It was all about the Pentiums. Or at least it was last week at the week's Intel Developer Forum (IDF) in Palm Springs, California. I was disappointed that Intel didn't have Weird Al on hand to belt out his Intel-based song parody to developers. Microsoft, after all, had Carlos Santana at its Windows 2000 launch. How come Intel couldn't come up with a little "Weird Al Inside"? Not that I'm a big Weird Al fan or anything -- for that matter, who is? However, this would have livened up the IDF. Lively this chipfest wasn't, but as long as you weren't on the MD-80 that skidded off the runway at Palm Springs International Airport on Wednesday, which I wasn't, it was worth making the trip.
Reporters yawned their way through Andy Grove's e-business talk early on Tuesday morning. The scribbling began only when Intel's Albert Yu and Pat Gelsinger took the stage. That's because, for the first time publicly, Yu and Gelsinger showed off their new chip. Codenamed Willamette -- also the name of a river in Oregon, where the chip is being designed -- it has been chosen as the GHz-plus successor to Intel's Pentium III chip. Intel spent hours going over the chip's architecture, its instruction set and other new features with developers at the forum. No-one at Intel will say what the chip will be called officially, but I assure you the company has spent too much money to call it anything other than a Pentium-something. (Remember, it's all about the Pentiums.)
Intel demoed the chip running at 1.4GHz, and later pressed a "gas pedal" to up it to 1.5GHz. Gelsinger said later that Tuesday's entire keynote speech was running on Willamette. The chip must be fast, because the presentation kept jumping ahead a slide or two before Yu finished with each. Intel isn't saying when the chip will be released or how fast it will be initially, but I would guess that we'll see it in the third quarter of this year at about 1.4GHz. The new Pentium III will run at 1GHz and be available in volume also at that time, the company said. That was the other big news at the show.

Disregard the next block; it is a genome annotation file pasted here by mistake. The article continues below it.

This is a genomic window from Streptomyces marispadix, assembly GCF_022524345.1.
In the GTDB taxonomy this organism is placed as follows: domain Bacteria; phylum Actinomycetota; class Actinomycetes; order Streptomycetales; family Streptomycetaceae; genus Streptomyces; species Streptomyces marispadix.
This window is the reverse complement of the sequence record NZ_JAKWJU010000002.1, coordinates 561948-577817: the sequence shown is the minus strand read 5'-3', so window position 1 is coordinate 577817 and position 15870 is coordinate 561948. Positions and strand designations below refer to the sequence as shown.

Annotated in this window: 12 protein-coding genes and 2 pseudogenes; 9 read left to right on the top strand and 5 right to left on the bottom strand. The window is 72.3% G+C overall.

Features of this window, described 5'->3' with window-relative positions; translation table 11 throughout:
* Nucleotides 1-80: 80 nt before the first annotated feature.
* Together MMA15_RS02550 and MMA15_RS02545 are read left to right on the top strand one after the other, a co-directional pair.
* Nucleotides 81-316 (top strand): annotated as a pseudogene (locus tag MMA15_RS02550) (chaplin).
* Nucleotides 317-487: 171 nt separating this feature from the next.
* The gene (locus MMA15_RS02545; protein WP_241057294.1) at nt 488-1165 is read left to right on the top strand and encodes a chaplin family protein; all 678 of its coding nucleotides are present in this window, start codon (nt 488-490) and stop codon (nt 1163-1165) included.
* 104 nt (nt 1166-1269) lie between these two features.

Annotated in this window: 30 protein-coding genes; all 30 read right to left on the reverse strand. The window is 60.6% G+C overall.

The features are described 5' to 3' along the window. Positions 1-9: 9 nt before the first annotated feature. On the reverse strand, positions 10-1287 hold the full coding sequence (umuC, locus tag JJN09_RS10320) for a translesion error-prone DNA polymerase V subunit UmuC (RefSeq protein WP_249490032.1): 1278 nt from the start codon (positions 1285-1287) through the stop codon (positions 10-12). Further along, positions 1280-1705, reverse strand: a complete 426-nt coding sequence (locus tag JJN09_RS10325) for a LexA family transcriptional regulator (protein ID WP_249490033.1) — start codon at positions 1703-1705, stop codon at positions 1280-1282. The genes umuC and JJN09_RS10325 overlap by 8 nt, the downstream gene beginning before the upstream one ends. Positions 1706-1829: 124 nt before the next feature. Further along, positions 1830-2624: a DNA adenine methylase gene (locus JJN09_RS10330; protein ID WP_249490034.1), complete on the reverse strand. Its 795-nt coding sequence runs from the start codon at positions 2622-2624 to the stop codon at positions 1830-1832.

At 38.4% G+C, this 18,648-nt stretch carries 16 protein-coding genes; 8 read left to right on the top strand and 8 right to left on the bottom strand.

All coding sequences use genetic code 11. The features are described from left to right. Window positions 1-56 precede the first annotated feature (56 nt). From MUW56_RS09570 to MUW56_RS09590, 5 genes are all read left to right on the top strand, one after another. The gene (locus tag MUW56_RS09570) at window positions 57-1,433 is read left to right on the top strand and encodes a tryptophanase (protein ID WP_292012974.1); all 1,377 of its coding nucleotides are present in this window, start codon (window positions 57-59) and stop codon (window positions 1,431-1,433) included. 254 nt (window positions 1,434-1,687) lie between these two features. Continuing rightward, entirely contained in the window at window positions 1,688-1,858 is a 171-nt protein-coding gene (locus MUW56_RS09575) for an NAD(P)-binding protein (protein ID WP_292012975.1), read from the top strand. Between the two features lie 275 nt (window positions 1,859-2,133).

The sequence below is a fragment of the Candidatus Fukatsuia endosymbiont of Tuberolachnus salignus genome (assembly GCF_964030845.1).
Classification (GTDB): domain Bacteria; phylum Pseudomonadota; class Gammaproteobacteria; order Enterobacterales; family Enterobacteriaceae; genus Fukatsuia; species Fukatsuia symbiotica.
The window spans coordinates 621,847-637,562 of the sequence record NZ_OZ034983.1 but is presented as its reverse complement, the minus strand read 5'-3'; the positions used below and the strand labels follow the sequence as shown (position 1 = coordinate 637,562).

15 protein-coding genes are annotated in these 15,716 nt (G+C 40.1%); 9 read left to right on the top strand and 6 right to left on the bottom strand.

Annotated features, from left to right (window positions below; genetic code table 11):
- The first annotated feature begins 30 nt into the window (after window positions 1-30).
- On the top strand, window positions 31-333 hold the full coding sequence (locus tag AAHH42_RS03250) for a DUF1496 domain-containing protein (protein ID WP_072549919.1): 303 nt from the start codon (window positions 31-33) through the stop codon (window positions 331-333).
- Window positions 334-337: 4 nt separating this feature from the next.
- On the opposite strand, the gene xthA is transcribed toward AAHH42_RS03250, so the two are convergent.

Anyone who follows the news knows that Intel has been adjusting the launch dates of its processors. The company did it last December when it announced the 800MHz Pentium III. It did it again last week when it announced that the 1GHz Pentium III is sampling now. To prove it, Intel showed off systems from Dell Computer, Hewlett-Packard and IBM. You'll be able to order a 1GHz Pentium III-based system next quarter. However, when you'll actually receive that PC is up in the air -- giving Gelsinger his credit, he did state that the 1GHz chip will be available in only "limited" quantities at first. This means if you don't want to wait, then order a 933MHz -- it won't be that much slower, anyway.
Of course, Intel won't be the only company shipping 1GHz desktop PC chips in the third quarter. AMD has said that it won't ship 1GHz Athlons until the fourth quarter. I doubt, however, that AMD will stick to that plan now. Instead, it will revise that plan quickly, and you'll see 1GHz Athlons before or close to the same time the first 1GHz Pentium III PC rolls out.
Also last week, when a burning smell (from the kitchen -- not a demo!) wafted through the press room, one Intel PR guy joked that it was the second half of AMD's plan to sabotage the conference. The first part must have been that AMD had set up camp just down the street at the Palm Springs Hilton, offering the media, analysts and I suppose Intel developers an update on the status of Athlon. AMD, in true IDF-crashing style, made its own GHz-plus demo, showing off a 1.1GHz (1,116MHz to be exact) Athlon chip based on its forthcoming Thunderbird processor core. I visited the AMD suite for the update and a look at the 1.1GHz demo
Intel's Timna chip, however, was more interesting than Willamette. Historically, integrated chips haven't been hot sellers. But if Timna works the way Intel says it will, it could lower the entry-level cost of PCs. Right now, aside from e-machines, there isn't much available below $599 (£370). More low-cost offerings, assuming they're well-designed and stable, would only benefit the consumer. Granted, not everyone needs an integrated Timna chip. But then again, not everyone needs a 1GHz Pentium III or 1.5GHz Willamette chip, either. A rock-bottom-priced, Timna-based PC with 64MB of memory soldered to its motherboard could potentially cost $300 (£185). At that price, you could buy it outright, keep it for a year and throw it away, although you'd be more likely keep it for a few years before upgrading to another model (like with a VCR). Timna certainly blurs the line between a PC and an appliance.